ET – ‘Three years spent trotting about Manhattan drawing for commercials and TV has not so much influenced my comic style as highlighted the liberating aspects of visual simplicity and embracing a style that encourages creative, fluid decision making.’

Being a huge fan of the printed product I was curious to see if Ed had any plans to produce Cee & Bee as a graphic novel collection.

ET –‘Ultimately yes. To a certain point Cee & Bee has replaced the traditional ashcan comic. With the page count hovering around one hundred pages a web comic keeps Cee & Bee out there, visible for all to enjoy and hopefully to stir interest in a publisher, distributor and at the moment, most importantly an editor.
I’m conscious that I need an experienced editor who understands what I am trying to achieve but I’d rather have no editor over the wrong editor. Around page fifty I intend to go through the comic and pull it apart. Redrawing and rewriting as much as is needed but I’m conscious that my ‘meddling” may cut out the quality meat along with the fat and grizzle.’

I thoroughly recommend you looking out anything that Ed has produced in the past.  His work is always interesting and he has got a great storytelling style.  The UK’s loss is a huge win for the USA comics scene.  Mr Traquino is definitely going places and is one to watch.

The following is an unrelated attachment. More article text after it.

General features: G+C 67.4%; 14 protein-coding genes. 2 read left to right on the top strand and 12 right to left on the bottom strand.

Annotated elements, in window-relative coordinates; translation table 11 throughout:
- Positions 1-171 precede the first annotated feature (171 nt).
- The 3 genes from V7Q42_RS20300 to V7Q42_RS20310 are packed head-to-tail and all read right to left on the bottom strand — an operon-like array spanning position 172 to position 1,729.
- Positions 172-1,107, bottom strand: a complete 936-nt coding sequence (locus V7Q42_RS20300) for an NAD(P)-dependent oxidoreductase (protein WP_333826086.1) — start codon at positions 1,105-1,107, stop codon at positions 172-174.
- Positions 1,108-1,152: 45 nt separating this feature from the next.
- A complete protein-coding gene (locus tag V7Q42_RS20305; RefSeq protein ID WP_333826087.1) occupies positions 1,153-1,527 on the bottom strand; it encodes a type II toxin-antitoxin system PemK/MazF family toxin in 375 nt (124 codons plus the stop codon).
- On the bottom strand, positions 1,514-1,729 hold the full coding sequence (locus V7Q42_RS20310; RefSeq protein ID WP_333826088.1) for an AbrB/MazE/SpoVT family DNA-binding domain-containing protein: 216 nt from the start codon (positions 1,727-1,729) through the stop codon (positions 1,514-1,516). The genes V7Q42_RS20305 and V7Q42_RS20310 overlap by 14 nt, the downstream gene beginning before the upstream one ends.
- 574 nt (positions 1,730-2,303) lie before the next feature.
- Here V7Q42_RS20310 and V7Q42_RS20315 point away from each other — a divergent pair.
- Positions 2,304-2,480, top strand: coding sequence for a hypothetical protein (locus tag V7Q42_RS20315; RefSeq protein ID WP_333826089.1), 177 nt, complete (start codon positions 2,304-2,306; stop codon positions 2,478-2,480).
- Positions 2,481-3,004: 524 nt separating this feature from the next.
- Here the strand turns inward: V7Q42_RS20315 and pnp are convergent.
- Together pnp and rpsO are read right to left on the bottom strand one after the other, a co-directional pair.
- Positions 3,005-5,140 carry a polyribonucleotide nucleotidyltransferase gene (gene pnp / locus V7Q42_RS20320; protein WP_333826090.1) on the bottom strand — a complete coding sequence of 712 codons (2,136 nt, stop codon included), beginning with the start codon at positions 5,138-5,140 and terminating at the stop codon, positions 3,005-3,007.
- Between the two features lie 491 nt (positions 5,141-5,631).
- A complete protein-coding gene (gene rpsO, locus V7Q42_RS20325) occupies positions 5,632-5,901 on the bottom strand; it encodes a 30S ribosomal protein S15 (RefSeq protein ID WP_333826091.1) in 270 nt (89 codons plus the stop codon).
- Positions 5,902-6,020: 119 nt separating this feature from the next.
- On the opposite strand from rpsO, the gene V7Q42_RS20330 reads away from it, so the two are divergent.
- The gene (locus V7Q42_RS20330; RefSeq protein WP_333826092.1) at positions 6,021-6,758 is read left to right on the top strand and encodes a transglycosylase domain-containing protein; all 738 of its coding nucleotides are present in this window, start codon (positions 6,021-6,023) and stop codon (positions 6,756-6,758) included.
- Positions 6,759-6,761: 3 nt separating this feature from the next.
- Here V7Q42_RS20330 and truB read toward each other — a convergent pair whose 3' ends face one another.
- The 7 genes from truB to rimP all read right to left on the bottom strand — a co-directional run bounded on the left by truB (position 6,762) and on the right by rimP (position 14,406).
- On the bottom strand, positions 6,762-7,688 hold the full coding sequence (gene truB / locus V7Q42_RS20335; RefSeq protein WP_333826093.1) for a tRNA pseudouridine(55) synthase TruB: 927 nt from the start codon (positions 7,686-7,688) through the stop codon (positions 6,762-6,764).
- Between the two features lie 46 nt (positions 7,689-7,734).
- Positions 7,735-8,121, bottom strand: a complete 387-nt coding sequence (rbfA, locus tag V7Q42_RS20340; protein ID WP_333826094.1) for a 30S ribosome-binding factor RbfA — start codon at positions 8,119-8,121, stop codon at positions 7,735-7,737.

Ed can be found at the following websites

Or look him up on Facebook.

Feliq Did A Comic cab be found at Facebook at!/profile.php?id=100001411301199&sk=info

Cee and Bee can be found at

Saturday, 16 April 2011

The Role of the LCS - A fans eye view.

‘We are literally a shop-window for the industry.’ 
 Derek Watson, Chaos City Comics, St Albans, UK.

Recently whilst attending a Marvel Comics panel at the KAPOW London comic convention a very commonly posed question was asked by a member of the audience.  He quite understandably asked about the possibility of same day digital and physical comics releases.  He professed to be busy at work and having to travel a lot.  For his ease he was curious, as much of his comics reading is done on an iPad.